St. Benedict II - The Honourable Pontiff

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Once again there was a long interval between the election and the consecration of a pope, but this time something was done about it. Benedict, a Roman, the son of John, was elected to succeed St. Leo II; but he was not consecrated until June 26, 684. Churchmen were weary of these long delays which were due to the necessity of waiting for imperial confirmation of the papal election. Benedict obtained from Emperor Constantine the Bearded a change in regulations which permitted the exarch of Ravenna to make the confirmation. This shortened considerably the interval between election and confirmation.

Benedict II was a man richly endowed with noble qualities. He had been in the service of the Church from his youth. Humble, patient, and generous, he was well-schooled in the Scriptures and sacred music. His pontificate, however, was too short to allow him much accomplishment.

Following his predecessors' example, Benedict wrote to Spain to hurry the bishops along in sending in their adhesion to the Sixth General Council. King Ervig then held a council at Toledo in November 684 to discuss the matter. The council condemned the Monothelite heresy, and St. Julian, archbishop of Toledo, drew up a profession of faith which he sent to the Pope. Benedict, though pleased, was not quite satisfied with some of the expressions used in this profession and sent it back with a request for some changes in terminology.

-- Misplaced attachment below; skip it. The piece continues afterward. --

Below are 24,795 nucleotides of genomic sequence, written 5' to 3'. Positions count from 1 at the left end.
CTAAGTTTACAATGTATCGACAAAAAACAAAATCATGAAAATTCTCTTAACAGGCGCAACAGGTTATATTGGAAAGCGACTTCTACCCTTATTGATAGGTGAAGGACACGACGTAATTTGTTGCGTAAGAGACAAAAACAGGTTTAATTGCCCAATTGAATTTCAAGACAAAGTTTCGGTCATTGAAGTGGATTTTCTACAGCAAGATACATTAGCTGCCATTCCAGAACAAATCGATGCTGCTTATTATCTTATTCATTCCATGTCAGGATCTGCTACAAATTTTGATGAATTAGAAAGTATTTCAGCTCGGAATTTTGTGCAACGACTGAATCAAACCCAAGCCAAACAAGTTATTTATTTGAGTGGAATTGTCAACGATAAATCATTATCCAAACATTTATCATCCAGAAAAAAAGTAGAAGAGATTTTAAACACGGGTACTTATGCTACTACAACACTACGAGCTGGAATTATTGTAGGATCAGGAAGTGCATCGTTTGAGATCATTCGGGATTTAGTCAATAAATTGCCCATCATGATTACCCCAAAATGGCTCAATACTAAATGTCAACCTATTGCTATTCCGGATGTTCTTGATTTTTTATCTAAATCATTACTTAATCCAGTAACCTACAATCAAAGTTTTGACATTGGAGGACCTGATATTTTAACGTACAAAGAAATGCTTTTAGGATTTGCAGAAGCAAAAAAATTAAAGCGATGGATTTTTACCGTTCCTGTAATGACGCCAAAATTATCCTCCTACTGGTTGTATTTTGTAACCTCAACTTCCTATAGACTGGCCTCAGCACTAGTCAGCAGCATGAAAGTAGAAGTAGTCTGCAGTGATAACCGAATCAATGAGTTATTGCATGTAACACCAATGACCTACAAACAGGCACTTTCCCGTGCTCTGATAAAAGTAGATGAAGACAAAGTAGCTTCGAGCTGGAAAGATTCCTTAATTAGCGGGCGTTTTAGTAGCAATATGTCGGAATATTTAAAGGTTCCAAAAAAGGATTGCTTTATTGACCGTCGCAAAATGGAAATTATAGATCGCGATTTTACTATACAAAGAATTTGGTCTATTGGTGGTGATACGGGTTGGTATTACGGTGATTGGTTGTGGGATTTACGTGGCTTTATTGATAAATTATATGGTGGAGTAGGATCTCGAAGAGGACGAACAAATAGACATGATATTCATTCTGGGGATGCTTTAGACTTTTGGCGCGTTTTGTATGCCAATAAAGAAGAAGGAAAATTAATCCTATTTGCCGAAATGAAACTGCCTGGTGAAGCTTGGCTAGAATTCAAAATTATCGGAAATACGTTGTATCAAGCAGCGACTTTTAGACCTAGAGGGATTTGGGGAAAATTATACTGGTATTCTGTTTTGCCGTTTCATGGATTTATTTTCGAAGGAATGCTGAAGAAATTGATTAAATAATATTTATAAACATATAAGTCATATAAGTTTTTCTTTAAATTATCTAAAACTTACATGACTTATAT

Like all the contemporary popes of this efficient emperor, Benedict got along well with Constantine the Bearded. Indeed Constantine asked the Pope to adopt his two sons, Justinian and Heraclius. As a token of this adoption he sent Pope Benedict locks of the princes' hair.

The charity and kindness of St. Benedict II appears in the effort he made to convert Macarius, ex-patriarch of Antioch. Macarius had been condemned as a Monothelite and deposed by the Sixth General Council.

The Pope took the occasion of his orthodox successor's death to send Macarius one of his special advisers to attempt to win him back. It was no use; Macarius died a heretic.

Since Benedict was very good to his clergy, it was fitting that his last big ceremony was the distribution of gifts and favors on Easter Sunday, March 26, 685. At once after this ceremony the saintly Pope fell sick and soon died. He was buried in St. Peter's on May 8. Benedict is venerated as a saint; his feast is kept on May 7.

Excerpted from "Popes Through the Ages" by Joseph Brusher, S.J.

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